Author Interview: Saif Ansari

Saif Ansari is one of the authors in the soon-to-be released urban fantasy anthology, Urban Harvest: Tales of the Paranormal in New York City, and I’m very happy to have him featured on my blog for an interview. On a personal note, I’m also happy to have him as my husband, so if you would like to know any embarrassing, personal things about him, such as what color his socks are (always black) and whether he prefers Diet Coke or Coke Zero (Zero), and if he had to be a kitchen utensil, what would he be and why (I have no idea, but I guess potato masher), please feel free to ask.

1. What do you like about writing in the paranormal genre?

My favorite fiction tends to be in the dark fantasy/Victorian ghost story genre, and while I’m not looking to emulate that specific style, I enjoy the mood and textures that sort of fiction cultivates. Putting together that sort of feeling myself is a lot of fun.

2. What prompted you to write this story?

I was thinking about buildings with old, residual architectural elements that are out of use, and what the buildings might be doing with these abandoned structures. The story kind of unfurled once I established the main character and his relationship and how it tied in with the structures.

3. What other things have you written/are you writing?

I’ve written some other short fiction, my story, Entombed was a finalist in the Blizzard Worldwide Writing Contest, I wrote a short play that was put for a few nights, and I have a novel that I’d love to revise and release, but right now I’m focusing on short fiction.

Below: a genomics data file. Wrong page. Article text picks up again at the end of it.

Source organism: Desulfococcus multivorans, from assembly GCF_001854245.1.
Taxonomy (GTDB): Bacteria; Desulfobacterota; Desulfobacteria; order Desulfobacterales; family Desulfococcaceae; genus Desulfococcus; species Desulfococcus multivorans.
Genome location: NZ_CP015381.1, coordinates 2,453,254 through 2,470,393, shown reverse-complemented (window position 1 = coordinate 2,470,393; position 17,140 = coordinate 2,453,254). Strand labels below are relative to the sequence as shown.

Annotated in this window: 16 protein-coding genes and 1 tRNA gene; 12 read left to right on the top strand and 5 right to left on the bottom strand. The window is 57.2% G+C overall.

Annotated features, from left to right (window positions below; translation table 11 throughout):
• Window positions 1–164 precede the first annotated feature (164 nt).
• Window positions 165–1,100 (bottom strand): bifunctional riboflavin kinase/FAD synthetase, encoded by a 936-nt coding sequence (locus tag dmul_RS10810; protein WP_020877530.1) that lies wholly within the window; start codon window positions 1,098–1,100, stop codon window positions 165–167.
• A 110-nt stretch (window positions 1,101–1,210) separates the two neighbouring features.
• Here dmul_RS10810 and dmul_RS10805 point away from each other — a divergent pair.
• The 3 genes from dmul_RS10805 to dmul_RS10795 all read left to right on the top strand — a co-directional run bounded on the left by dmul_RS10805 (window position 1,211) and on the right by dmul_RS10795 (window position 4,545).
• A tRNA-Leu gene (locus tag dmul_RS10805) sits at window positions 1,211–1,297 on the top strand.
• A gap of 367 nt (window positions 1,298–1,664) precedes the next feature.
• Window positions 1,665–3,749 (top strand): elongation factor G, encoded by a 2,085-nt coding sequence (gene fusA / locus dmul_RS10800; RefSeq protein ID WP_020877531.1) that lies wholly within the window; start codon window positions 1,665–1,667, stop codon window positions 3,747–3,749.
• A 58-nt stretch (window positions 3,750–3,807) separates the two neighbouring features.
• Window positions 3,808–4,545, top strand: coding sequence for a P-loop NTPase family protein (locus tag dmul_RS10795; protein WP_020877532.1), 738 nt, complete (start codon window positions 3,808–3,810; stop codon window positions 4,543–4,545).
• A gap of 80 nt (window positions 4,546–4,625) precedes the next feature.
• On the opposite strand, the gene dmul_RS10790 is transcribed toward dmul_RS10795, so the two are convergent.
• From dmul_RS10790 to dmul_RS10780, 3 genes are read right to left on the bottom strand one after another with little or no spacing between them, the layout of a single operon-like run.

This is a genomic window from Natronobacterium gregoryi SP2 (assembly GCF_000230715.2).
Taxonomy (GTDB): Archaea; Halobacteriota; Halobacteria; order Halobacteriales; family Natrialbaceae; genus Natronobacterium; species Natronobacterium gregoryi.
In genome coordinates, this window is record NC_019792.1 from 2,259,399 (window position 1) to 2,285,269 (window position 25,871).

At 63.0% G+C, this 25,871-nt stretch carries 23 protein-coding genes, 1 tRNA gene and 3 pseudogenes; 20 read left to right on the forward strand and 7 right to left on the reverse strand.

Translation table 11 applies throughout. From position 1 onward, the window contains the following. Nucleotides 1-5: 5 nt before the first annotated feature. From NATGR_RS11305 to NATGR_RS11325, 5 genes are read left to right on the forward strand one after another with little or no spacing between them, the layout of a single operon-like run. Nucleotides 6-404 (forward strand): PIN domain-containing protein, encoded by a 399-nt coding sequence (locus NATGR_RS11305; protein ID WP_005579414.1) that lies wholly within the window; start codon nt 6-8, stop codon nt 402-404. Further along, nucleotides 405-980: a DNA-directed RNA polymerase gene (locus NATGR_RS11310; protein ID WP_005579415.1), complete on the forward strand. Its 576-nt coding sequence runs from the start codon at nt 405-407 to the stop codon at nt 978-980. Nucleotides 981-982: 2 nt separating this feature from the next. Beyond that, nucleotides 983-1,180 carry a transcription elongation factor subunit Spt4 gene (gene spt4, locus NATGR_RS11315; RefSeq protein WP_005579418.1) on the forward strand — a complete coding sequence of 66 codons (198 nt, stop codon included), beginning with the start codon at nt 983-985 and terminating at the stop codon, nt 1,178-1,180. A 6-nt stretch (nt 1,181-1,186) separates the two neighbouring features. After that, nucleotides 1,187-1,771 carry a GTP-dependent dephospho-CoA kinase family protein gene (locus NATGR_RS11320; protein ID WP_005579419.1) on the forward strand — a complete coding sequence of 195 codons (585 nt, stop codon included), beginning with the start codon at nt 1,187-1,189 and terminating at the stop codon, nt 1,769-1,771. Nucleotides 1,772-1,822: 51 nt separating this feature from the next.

4. Do you consider your writing character-driven or plot-driven?

I suppose it’s character driven, even if sometimes that character is a building. Once I know who a character is, and their particular needs, a story rises around the structure of that circumstance.

5. Do you plot ahead of time, or let the plot emerge as you write?

It’s a mixture, though my best material, I think, comes when I’m pressed for time and write without a safety net of an outline. An open-ended story is far more exciting because it lets me discover what happens as I write.

6. Do you have a writing mentor or inspiration?

My favorite writers are William Hope Hodgson and Shirley Jackson. The way both these writers used textured and atmospheric writing, ambiguous endings, unreliable narrators, and their depictions of unstable reality is central to my writing. In addition, I really like how Jackson commented on her contemporary circumstances as a woman in very subtle ways and her use of strong if flawed, female characters.

7. When and how did you first become interested in writing?

It’s my passion, I write all the time,  though I go through fits of private and public writing. I’d like to find more exposure for my writing, it’s something I’m working on.

8. What’s your writing schedule? Do you have a favorite place to write?

I don’t have a schedule, I write when I can find time to squeeze it in. My favorite place to write in anywhere I can  be completely alone, dark, a bit cold, with my laptop, music files, and headphones.